Many utilities across the United States are dealing with the challenges of aging water and sewer infrastructure, much of which was installed many decades ago. Despite their age, buried water and wastewater pipelines remain the most valuable asset a utility owns. In many cases, the value of buried pipelines represents two-thirds of the utilities total assets.
For water service providers, an increased number of leaks and pipe failures have resulted in negative public perception about the condition of water infrastructure. For wastewater utilities, force main failures are leading to more strict regulation and consent decrees mandating renewal of wastewater assets.
As these challenges become more prominent with the media and public, utilities are under more pressure to renew this infrastructure through rehabilitation or replacement programs.
Unfortunately, the vast majority of utilities do not have nearly enough capital budget to embark on major rehabilitation or replacement programs. This reality has created a major funding gap between what is needed to rehabilitate, replace and expand water and sewer infrastructure and what is actually possible. Some estimates of this gap are as high as US$1 trillion over the next 25 years.
Even if adequate funding were available, the rehabilitation or replacement of assets based on age alone would be irresponsible with so much value tied up in these assets. Utility operators should treat these assets as they would their vehicle. In the case of a car, the first instinct when there is a problem is not to replace the entire car. Instead, the car would be evaluated by a professional and repaired where needed. This often represents a small fraction of the cost of replacing the entire car, and can restore it to fully working condition.
Embarking on a pipeline management program follows the same mentality – assess the condition of the pipeline assets before replacing them entirely. This is supported by the fact that the U.S. Environmental Protection Agency estimates that 70 to 90 percent of pipe that is replaced has remaining useful life. By replacing pipelines without first determining their condition, utilities are likely replacing a large amount of pipe with remaining useful life. This is particularly important for large-diameter pipelines, since the cost of replacement can be upwards of US$2.5 million per mile of pipeline.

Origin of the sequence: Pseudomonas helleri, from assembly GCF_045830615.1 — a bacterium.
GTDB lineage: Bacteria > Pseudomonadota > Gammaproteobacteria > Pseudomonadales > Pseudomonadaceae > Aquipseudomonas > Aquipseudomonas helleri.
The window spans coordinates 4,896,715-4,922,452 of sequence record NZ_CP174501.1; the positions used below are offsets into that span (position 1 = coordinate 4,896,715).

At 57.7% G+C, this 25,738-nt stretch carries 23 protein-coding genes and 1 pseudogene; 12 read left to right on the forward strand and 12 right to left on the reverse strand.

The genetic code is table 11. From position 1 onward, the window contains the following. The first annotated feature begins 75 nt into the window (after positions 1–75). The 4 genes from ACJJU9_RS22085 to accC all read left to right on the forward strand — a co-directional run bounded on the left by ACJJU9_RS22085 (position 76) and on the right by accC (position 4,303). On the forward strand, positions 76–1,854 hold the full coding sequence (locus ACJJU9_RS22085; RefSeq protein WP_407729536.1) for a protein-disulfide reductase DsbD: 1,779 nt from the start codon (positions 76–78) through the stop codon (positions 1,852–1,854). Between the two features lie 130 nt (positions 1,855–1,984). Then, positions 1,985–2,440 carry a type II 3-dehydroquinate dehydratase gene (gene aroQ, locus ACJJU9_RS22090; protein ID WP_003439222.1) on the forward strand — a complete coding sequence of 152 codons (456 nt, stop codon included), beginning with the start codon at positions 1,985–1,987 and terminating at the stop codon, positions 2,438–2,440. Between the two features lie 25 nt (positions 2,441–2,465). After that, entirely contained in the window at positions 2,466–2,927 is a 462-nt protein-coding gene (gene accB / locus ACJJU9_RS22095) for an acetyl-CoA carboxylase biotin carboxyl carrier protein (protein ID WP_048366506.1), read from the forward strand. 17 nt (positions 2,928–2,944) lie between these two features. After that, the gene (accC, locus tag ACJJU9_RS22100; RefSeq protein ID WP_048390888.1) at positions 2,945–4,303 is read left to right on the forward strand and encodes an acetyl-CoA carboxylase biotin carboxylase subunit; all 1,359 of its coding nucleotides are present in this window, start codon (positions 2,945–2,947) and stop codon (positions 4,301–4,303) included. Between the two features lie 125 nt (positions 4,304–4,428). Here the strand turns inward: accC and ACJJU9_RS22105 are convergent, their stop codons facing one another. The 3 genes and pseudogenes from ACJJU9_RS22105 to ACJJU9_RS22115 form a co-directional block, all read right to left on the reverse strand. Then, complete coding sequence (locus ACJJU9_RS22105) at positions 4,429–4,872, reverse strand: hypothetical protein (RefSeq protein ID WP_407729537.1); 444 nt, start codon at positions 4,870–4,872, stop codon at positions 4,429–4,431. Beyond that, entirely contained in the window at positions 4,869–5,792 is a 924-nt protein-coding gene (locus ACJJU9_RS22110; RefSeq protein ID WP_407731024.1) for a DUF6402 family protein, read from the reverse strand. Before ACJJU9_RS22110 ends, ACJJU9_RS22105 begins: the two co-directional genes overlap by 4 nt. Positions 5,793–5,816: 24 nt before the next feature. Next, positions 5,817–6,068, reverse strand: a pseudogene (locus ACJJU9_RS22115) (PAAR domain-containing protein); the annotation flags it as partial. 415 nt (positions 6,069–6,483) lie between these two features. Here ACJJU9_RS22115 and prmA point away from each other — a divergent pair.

One of the most important aspects of a management program is using risk to make a plan. Depending on the size of the utility and system, there might be hundreds of miles of large-diameter pipeline. While assessing an entire system can seem daunting, it is not as daunting as replacing the entire system, and can be made a lot more manageable by using risk to prioritize the pipelines.
This process involves analyzing various factors such as but not limited to: redundancy, location, operating pressure and environmental factors to identify pipelines that carry a high risk if they were to fail. After completing this process, asset owners are equipped with a risk-based pipeline-by-pipeline list that can be used to develop yearly prioritized inspection plans; the most critical assets are assessed and renewed first, while low-risk assets are scheduled for a later stage in the program.
This approach has been employed for several utilities across the United States, many of which have managed and renewed their critical assets for between 5 and 15 percent of the replacement cost estimate, which has at times is in the billions of dollars.
One example of this is the Washington Suburban Sanitary Commission (WSSC), who manages roughly 145 miles of prestressed concrete cylinder pipe (PCCP) for 6 percent of the US$2 billion replacement cost. Since employing this approach, WSSC has drastically improved the reliability of its water network by avoiding large-diameter pipe failures. To see a full WSSC case study, click here.
The Miami-Dade Water and Sewer Department (WASD) has also successfully managed its large-diameter pipeline assets using a risk based approach. The majority of WASD’s large-diameter water and wastewater pipelines is made of PCCP. In total, WASD has more than 250 miles of PCCP 48-inches and larger that has been installed since 1949. In 2010, WASD began the Infrastructure Assessment and Replacement Program (IAARP) to renew its water and wastewater assets, including pipelines, treatment facilities and pumping stations.
As WASD inspects its PCCP assets each year, the typical number of segments showing any type of degradation has not exceeded 2.5 percent on average; less than 1 percent requires some sort of rehabilitative action with no parts of the system being immune to rehabilitation, regardless of their age or manufacturer. Considering that less than 1 percent of pipes require immediate action, a full replacement program would end up replacing pipelines that, for 99 percent of the system, have a significant remaining useful life.